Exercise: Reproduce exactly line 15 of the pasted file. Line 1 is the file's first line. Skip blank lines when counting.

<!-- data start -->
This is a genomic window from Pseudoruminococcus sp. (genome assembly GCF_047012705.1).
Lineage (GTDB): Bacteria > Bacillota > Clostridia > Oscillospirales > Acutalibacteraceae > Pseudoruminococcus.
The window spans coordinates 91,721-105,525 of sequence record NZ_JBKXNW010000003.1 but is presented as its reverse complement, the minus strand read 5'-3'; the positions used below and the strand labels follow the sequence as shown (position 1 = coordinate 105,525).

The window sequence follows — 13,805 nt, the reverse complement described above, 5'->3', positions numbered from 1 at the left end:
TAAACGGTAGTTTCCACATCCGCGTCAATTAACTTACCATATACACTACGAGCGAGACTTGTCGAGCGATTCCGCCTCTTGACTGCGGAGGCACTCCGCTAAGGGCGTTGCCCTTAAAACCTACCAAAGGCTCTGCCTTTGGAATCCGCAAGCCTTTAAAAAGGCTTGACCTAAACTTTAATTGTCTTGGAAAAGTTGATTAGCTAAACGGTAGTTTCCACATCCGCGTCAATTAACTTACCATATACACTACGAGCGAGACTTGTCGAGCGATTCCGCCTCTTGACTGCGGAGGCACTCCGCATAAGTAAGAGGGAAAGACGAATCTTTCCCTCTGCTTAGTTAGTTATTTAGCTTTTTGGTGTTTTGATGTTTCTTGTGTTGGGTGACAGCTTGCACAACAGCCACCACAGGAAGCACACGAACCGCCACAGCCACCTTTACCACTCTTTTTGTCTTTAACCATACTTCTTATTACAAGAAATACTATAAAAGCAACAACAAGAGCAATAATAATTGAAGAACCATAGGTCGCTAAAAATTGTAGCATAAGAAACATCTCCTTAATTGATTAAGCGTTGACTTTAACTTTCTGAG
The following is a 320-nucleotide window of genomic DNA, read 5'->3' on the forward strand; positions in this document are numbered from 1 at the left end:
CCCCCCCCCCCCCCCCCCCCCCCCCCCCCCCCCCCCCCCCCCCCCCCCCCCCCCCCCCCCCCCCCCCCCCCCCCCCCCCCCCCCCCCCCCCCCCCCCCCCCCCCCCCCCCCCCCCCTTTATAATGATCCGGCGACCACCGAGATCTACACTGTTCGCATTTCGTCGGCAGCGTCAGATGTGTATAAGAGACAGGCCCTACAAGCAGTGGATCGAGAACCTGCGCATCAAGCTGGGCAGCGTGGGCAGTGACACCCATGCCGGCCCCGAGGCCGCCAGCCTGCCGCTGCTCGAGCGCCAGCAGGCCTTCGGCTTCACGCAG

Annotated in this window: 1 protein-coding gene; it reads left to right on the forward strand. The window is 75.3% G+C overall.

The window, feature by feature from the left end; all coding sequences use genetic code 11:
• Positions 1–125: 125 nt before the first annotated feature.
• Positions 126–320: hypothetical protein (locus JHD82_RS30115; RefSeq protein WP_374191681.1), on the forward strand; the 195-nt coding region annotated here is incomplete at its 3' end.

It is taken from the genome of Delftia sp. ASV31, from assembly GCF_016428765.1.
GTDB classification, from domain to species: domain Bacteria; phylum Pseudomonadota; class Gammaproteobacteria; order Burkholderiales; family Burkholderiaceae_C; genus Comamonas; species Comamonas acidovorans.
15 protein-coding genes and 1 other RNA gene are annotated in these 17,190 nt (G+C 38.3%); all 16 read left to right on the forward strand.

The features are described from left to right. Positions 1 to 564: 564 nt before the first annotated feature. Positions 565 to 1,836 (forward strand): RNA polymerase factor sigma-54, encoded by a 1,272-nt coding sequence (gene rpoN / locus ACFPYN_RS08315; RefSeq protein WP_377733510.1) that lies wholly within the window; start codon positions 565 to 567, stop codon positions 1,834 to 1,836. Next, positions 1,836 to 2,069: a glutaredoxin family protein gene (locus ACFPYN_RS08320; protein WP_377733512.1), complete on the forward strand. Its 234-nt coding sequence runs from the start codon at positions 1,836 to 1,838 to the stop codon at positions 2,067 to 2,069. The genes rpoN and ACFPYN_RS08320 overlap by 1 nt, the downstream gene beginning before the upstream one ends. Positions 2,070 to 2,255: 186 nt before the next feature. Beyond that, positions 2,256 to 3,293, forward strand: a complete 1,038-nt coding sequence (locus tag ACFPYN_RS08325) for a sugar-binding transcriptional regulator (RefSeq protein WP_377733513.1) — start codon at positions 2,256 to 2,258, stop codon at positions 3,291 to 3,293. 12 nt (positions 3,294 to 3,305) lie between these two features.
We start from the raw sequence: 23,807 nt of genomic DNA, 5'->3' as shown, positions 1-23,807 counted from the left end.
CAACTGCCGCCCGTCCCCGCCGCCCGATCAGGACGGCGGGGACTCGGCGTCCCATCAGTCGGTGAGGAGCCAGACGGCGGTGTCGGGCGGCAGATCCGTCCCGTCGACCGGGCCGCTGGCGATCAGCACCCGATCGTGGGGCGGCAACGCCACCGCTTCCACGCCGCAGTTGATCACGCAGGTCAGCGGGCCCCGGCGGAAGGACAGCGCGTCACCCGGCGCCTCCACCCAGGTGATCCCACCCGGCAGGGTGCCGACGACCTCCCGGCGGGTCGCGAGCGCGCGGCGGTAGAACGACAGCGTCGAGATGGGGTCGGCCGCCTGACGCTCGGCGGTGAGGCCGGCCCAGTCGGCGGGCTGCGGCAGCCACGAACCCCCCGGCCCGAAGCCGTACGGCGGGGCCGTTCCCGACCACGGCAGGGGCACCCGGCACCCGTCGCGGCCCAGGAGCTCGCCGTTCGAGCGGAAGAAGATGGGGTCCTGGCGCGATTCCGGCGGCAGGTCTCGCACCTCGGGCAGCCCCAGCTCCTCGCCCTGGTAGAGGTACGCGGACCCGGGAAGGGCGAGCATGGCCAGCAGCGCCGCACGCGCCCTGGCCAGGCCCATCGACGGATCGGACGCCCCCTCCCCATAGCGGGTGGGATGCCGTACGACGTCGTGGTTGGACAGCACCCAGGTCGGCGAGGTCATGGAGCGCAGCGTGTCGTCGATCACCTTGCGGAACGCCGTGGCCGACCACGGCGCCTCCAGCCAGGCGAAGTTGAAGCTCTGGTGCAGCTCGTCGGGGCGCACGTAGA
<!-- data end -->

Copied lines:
The features are described from left to right. Positions 1 to 564: 564 nt before the first annotated feature. Positions 565 to 1,836 (forward strand): RNA polymerase factor sigma-54, encoded by a 1,272-nt coding sequence (gene rpoN / locus ACFPYN_RS08315; RefSeq protein WP_377733510.1) that lies wholly within the window; start codon positions 565 to 567, stop codon positions 1,834 to 1,836. Next, positions 1,836 to 2,069: a glutaredoxin family protein gene (locus ACFPYN_RS08320; protein WP_377733512.1), complete on the forward strand. Its 234-nt coding sequence runs from the start codon at positions 1,836 to 1,838 to the stop codon at positions 2,067 to 2,069. The genes rpoN and ACFPYN_RS08320 overlap by 1 nt, the downstream gene beginning before the upstream one ends. Positions 2,070 to 2,255: 186 nt before the next feature. Beyond that, positions 2,256 to 3,293, forward strand: a complete 1,038-nt coding sequence (locus tag ACFPYN_RS08325) for a sugar-binding transcriptional regulator (RefSeq protein WP_377733513.1) — start codon at positions 2,256 to 2,258, stop codon at positions 3,291 to 3,293. 12 nt (positions 3,294 to 3,305) lie between these two features.